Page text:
Speaking of food...

Uncle Ron is retired and now works dawn to dusk every day driving his little CAT up and down our dirt road. He has colonized the wild hillside with ti plants and tropical flowers for a friend who does flower arrangements for the hotels. He has planted dozens of papaya trees up and down the road-- and tiny hot hawaiian chili pepper plants, and enormously bushy basils.

He has buckets of eggplants, green onions, a huge asperagus patch, and a wall of bitter melon behind his house. His cousin catches wild chickens, fattens them up for a couple of weeks in pens, and then eats 'em. Ron even carved a path up the steep hillside and built a pen for his geese and ducks where they honk and hiss and lay huge eggs. Sweet potato carpets all around the pen, and the greenest longbeans you've ever seen climb all the way over it. His longan, mango, avocado, coconut, noni, guava and lychee trees are all fruiting, and the lovely bunches of bananas are all narrow and green. In the winter he had clementines and oranges and limes and pomelos.

He swats away my impressed noises. He told me they used to produce tons more food-- now they're retired, he's toned it down. Too tired for all that work. This he mutters while manhandling a wheelbarrow full of cement to repave the side of his house. Which he built.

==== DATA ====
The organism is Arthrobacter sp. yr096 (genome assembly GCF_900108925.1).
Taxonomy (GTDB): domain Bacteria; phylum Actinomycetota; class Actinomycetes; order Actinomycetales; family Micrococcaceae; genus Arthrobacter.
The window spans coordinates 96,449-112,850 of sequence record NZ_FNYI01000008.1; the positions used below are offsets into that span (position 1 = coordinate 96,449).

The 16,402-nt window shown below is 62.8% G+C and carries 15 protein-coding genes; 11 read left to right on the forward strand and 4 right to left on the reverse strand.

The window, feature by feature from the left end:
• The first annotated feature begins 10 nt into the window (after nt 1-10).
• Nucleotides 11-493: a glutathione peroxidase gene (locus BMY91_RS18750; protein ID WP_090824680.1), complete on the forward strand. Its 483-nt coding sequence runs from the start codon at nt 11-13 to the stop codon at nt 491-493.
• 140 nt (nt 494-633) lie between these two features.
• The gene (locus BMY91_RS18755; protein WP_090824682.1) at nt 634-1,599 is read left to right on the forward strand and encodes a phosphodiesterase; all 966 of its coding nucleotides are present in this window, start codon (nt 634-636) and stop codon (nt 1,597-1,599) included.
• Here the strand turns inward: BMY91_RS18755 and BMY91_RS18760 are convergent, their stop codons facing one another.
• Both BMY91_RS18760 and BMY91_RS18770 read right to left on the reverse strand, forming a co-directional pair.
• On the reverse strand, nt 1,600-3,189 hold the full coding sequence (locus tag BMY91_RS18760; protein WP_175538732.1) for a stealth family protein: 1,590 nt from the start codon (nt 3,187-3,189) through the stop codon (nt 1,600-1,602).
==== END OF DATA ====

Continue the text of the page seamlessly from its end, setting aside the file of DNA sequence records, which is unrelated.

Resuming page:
This is all on scavenged land, with scavenged materials, and an incredible amount of work. And he makes more food than his whole household (three generations, plus cousins and a daycare) can eat. He tells me-- take whatever basil I want, whatever peppers-- there's so much it's almost an irritation to have all that food to cope with.


  1. Wow, talk about a study in opposites! The one lady was so much, much talk. Uncle Ron won't stop to talk about his efforts because he'd rather be DOING the work! That's where the satisfaction is. Good for him, and good for you to have such a friend.


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